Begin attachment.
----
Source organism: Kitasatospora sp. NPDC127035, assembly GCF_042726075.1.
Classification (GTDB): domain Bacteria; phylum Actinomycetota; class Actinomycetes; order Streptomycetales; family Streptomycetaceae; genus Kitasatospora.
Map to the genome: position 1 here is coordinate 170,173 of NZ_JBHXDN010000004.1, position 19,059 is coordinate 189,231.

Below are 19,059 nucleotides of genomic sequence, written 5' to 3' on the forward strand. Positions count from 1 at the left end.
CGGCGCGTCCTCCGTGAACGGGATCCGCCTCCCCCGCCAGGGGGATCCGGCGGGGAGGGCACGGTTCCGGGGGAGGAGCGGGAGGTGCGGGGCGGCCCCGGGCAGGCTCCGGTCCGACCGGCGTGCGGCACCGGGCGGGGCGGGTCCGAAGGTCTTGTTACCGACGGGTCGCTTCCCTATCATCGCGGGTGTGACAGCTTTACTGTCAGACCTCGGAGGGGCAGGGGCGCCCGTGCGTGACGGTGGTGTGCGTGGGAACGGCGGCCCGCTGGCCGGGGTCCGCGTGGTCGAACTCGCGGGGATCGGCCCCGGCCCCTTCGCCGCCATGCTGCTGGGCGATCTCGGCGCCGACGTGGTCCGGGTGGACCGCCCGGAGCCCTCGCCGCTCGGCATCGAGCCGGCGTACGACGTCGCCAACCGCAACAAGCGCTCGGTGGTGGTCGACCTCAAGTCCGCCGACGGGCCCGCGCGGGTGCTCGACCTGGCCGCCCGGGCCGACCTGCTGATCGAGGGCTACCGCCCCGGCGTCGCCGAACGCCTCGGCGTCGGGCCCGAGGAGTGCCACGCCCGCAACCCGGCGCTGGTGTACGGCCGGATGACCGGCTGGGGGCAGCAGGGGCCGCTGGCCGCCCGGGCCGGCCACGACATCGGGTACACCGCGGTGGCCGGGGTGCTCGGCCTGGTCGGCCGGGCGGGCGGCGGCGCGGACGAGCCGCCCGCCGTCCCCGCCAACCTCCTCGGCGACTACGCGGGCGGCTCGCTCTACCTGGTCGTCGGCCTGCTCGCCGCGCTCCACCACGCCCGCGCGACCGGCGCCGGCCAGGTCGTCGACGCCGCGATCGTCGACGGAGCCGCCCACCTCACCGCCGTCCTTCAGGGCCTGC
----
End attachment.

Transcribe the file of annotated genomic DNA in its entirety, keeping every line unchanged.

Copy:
Source organism: Kitasatospora sp. NPDC127035, assembly GCF_042726075.1.
Classification (GTDB): domain Bacteria; phylum Actinomycetota; class Actinomycetes; order Streptomycetales; family Streptomycetaceae; genus Kitasatospora.
Map to the genome: position 1 here is coordinate 170,173 of NZ_JBHXDN010000004.1, position 19,059 is coordinate 189,231.

Below are 19,059 nucleotides of genomic sequence, written 5' to 3' on the forward strand. Positions count from 1 at the left end.
CGGCGCGTCCTCCGTGAACGGGATCCGCCTCCCCCGCCAGGGGGATCCGGCGGGGAGGGCACGGTTCCGGGGGAGGAGCGGGAGGTGCGGGGCGGCCCCGGGCAGGCTCCGGTCCGACCGGCGTGCGGCACCGGGCGGGGCGGGTCCGAAGGTCTTGTTACCGACGGGTCGCTTCCCTATCATCGCGGGTGTGACAGCTTTACTGTCAGACCTCGGAGGGGCAGGGGCGCCCGTGCGTGACGGTGGTGTGCGTGGGAACGGCGGCCCGCTGGCCGGGGTCCGCGTGGTCGAACTCGCGGGGATCGGCCCCGGCCCCTTCGCCGCCATGCTGCTGGGCGATCTCGGCGCCGACGTGGTCCGGGTGGACCGCCCGGAGCCCTCGCCGCTCGGCATCGAGCCGGCGTACGACGTCGCCAACCGCAACAAGCGCTCGGTGGTGGTCGACCTCAAGTCCGCCGACGGGCCCGCGCGGGTGCTCGACCTGGCCGCCCGGGCCGACCTGCTGATCGAGGGCTACCGCCCCGGCGTCGCCGAACGCCTCGGCGTCGGGCCCGAGGAGTGCCACGCCCGCAACCCGGCGCTGGTGTACGGCCGGATGACCGGCTGGGGGCAGCAGGGGCCGCTGGCCGCCCGGGCCGGCCACGACATCGGGTACACCGCGGTGGCCGGGGTGCTCGGCCTGGTCGGCCGGGCGGGCGGCGGCGCGGACGAGCCGCCCGCCGTCCCCGCCAACCTCCTCGGCGACTACGCGGGCGGCTCGCTCTACCTGGTCGTCGGCCTGCTCGCCGCGCTCCACCACGCCCGCGCGACCGGCGCCGGCCAGGTCGTCGACGCCGCGATCGTCGACGGAGCCGCCCACCTCACCGCCGTCCTTCAGGGCCTGC